Experts: Brain-eating amoebas not likely in Connecticut
Concerns about brain-eating amoebas in the news have people in Connecticut wondering if they can be found here.
"At this point it's really unlikely that we're going to see something like this," said Nikolas Stasulli, of the University of New Haven.
Stasulli says the likelihood of seeing brain-eating amoebas in the Northeast is very rare.
"It really doesn't go into that kind of infectious phase until the water temperature reaches about 77 degrees. So, it's a relatively warm water temperature that we don't necessarily hit a lot especially in larger bodies of water," said Stasulli.
Brain-eating amoebas are found in fresh water. They cause a brain infection when they get up in your nose when you're out swimming.
Cases have primarily been seen in much warmer southern states, but the heat we've endured has triggered something else.
"Last Thursday we had the pond tested and it was high for E. coli, so we closed it," said Tom Breslin, of Wilton.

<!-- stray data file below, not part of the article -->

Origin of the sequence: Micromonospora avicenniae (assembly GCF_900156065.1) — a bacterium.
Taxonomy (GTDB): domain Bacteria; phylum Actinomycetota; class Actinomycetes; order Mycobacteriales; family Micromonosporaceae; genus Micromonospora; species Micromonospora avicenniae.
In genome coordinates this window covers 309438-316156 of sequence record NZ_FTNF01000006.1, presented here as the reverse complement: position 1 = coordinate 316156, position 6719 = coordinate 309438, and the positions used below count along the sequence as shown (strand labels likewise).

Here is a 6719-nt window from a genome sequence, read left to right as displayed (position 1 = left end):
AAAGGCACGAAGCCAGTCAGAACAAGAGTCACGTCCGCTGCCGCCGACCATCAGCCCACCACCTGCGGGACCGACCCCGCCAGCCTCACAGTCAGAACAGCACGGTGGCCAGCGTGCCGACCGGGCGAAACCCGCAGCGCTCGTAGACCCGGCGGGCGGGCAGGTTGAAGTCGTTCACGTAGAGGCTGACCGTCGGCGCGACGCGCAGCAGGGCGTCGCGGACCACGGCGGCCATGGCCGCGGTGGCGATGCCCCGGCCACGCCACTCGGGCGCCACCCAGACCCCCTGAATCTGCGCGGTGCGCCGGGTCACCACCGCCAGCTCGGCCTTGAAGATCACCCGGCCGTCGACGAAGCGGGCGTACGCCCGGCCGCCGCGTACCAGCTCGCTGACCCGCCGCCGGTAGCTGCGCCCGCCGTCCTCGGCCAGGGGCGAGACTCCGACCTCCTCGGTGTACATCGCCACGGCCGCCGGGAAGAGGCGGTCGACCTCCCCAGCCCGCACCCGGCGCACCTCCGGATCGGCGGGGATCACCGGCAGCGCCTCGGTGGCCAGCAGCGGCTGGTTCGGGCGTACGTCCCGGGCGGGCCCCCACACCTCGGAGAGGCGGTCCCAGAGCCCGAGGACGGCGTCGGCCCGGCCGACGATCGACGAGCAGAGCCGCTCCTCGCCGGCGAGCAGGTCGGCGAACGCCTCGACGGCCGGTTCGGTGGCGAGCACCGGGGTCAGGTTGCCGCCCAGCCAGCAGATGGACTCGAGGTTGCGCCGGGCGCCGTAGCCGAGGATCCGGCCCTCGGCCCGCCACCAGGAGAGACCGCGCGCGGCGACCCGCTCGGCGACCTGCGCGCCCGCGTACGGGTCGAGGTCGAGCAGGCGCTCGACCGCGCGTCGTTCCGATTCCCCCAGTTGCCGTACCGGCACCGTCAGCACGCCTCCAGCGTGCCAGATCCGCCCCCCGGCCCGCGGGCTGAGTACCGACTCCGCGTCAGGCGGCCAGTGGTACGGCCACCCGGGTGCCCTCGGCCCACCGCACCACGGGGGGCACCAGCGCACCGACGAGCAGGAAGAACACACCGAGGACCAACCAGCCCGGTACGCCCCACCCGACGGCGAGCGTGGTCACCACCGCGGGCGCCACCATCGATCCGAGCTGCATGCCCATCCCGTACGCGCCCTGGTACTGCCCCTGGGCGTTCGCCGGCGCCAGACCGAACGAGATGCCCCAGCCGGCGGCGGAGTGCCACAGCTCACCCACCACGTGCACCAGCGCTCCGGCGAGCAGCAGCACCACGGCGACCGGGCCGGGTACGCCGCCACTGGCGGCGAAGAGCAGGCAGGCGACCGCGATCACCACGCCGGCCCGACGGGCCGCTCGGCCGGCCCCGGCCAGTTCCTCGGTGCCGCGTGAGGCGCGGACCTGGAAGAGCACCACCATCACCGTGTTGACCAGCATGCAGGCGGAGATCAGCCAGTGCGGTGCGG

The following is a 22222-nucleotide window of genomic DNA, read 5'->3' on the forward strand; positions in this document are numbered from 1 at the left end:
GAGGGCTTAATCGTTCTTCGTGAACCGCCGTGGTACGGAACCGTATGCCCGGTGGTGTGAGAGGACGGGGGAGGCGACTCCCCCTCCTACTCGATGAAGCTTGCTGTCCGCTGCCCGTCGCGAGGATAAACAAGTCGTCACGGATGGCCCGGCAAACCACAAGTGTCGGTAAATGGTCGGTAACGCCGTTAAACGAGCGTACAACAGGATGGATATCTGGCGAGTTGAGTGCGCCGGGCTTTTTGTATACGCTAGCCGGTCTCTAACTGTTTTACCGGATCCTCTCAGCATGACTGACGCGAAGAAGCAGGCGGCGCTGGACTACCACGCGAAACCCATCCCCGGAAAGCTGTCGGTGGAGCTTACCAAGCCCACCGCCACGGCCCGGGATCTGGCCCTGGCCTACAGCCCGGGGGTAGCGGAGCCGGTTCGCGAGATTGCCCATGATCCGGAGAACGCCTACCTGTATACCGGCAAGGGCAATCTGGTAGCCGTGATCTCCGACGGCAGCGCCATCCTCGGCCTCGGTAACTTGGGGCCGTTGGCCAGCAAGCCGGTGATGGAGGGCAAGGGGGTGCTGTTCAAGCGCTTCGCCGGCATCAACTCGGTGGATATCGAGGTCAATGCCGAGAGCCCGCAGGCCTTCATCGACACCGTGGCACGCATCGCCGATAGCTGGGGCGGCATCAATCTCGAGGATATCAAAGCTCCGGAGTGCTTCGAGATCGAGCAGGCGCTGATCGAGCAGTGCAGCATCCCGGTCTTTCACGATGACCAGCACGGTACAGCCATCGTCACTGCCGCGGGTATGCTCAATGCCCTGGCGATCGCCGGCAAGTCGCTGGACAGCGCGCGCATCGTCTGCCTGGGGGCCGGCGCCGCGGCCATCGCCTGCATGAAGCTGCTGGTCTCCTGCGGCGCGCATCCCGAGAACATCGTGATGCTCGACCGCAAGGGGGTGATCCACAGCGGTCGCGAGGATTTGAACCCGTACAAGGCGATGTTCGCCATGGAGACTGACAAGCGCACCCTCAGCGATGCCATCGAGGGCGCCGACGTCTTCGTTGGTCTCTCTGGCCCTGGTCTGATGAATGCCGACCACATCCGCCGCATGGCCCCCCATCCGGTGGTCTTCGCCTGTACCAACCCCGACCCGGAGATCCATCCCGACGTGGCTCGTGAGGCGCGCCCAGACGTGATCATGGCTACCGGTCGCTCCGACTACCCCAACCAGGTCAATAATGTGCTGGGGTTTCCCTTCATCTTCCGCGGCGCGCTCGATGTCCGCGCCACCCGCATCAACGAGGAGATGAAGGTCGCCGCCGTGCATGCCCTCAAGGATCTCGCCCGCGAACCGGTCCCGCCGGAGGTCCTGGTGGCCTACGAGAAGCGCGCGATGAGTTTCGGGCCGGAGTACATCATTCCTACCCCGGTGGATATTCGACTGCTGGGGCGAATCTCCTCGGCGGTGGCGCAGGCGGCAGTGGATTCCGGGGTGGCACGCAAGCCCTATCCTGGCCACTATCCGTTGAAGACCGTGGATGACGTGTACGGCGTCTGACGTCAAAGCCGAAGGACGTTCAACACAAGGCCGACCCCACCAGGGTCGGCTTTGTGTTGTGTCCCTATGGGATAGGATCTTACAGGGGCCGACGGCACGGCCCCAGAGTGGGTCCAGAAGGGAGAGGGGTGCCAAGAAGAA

You can't swim at Merwin Meadows Park because of the influx of water fowl.
The pond was just tested again Wednesday morning.
"What's been happening a lot with the summer temperatures being so high and us getting so little rain is that once you get a lot of that evaporation the bodies of water start to concentrate," said Stasulli.
Stasulli says you can kill all kinds of bacteria including brain-eating amoebas with chlorine.
The CDC says only about 3 people in the United States get infected with brain-eating amoebas every year, but it is deadly.
Experts say there is no treatment for brain-eating amoeba, and it is most often found in children.